But more important than being a great actor, Peter was a good man. He understood that life outside theater and film was real life, not the other way around, and he devoted himself to activities and organizations that tried to make that life a little better for people who weren’t as lucky or–as he would have said–”blessed” as he was. He worked tirelessly for UNESCO and UNICEF, was always available for charity events and fundraisers, and boosted any number of NGO profiles with credibility and renown.
He was a good writer, too, but his stuff has never played well here, I’m not sure why. Maybe it isn’t “big” enough. His humor is droll rather than arch, subtle rather than broad and brassy, character-driven rather than joke-driven. In fact it’s virtually impossible to find a single line in one of his comedies–even lines that had audiences screaming with laughter–that is funny all by itself, the kind of gag Woody Allen’s writing is full of. Peter’s funniest lines require that you understand the person who’s saying them well enough to know why they’re being said; out of context, they usually don’t make any sense.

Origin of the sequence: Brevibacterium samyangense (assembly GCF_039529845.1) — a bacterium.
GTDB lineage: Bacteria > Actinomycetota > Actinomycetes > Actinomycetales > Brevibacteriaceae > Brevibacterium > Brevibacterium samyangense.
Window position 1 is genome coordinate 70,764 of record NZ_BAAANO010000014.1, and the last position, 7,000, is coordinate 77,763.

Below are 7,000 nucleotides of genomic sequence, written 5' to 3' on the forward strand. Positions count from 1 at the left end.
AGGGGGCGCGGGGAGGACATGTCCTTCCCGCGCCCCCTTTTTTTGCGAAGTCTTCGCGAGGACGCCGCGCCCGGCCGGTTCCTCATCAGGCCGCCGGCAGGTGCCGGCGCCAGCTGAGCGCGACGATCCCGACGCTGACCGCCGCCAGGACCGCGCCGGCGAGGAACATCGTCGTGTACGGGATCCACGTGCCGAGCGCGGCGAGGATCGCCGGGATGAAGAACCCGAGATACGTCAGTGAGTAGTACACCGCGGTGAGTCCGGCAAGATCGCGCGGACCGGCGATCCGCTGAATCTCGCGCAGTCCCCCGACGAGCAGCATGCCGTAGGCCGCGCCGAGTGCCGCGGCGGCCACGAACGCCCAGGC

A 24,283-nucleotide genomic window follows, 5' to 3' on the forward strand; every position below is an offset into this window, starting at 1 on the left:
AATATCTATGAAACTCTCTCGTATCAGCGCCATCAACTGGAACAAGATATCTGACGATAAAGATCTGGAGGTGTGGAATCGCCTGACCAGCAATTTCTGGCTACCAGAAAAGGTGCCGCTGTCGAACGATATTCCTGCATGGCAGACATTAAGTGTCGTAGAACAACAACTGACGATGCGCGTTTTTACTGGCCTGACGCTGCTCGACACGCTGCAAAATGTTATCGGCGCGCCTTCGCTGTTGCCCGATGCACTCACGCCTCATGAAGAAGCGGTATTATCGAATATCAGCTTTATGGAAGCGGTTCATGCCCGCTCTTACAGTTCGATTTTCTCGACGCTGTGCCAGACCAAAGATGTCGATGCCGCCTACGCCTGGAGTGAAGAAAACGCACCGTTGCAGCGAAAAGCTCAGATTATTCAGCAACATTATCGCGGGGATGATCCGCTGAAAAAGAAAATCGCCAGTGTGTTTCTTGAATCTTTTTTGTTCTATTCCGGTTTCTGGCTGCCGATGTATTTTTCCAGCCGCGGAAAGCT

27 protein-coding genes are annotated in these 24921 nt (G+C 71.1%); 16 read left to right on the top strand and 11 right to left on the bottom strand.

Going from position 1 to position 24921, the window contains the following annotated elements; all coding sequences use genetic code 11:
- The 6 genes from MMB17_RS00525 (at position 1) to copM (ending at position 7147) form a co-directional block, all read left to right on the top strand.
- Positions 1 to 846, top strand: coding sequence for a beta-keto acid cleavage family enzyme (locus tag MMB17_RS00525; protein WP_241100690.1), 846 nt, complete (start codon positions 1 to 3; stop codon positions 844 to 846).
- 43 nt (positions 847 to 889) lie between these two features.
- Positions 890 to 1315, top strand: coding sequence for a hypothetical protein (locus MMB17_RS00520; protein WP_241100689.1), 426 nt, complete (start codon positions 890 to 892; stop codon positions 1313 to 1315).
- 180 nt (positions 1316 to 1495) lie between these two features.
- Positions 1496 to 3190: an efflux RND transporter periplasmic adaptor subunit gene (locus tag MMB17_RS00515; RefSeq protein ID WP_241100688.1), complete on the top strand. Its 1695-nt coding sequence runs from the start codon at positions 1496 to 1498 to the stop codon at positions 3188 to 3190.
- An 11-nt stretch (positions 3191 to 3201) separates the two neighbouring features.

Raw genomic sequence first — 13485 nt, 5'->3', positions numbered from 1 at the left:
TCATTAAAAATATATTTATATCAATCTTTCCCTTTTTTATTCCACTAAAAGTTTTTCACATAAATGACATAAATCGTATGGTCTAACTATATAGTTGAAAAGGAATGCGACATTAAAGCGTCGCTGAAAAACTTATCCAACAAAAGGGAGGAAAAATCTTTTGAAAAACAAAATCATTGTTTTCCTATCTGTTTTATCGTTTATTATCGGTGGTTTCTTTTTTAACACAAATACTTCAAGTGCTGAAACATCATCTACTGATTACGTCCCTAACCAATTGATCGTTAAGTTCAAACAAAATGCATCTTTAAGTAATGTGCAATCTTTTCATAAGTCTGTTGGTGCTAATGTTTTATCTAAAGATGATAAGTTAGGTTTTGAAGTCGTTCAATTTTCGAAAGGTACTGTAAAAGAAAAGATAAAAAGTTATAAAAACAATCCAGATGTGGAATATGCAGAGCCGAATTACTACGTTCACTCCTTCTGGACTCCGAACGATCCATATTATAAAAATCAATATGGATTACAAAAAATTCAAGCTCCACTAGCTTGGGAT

Peter will be greatly missed, at least by me and by everyone who actually knew him. He lived, as they say, a long and valuable life, and seems to have got everything right – a very difficult trick to pull off. I am by nature a “black Scot” – moody, pessimistic and cynical. I see the dark glow of human greed and rage stalking us in the shadows wherever we go, making a planet that could be Paradise into a parking lot, the culmination of our own childish fears, short-sightedness, and ignorance. To a man like me, a man like Peter was an invaluable reminder that it doesn’t have to be that way, that goodness, mercy and grace are still possible, still desirable, still powerful even when spoken quietly and with a wry humor. It’s going to be harder for me to feel that now that he’s gone.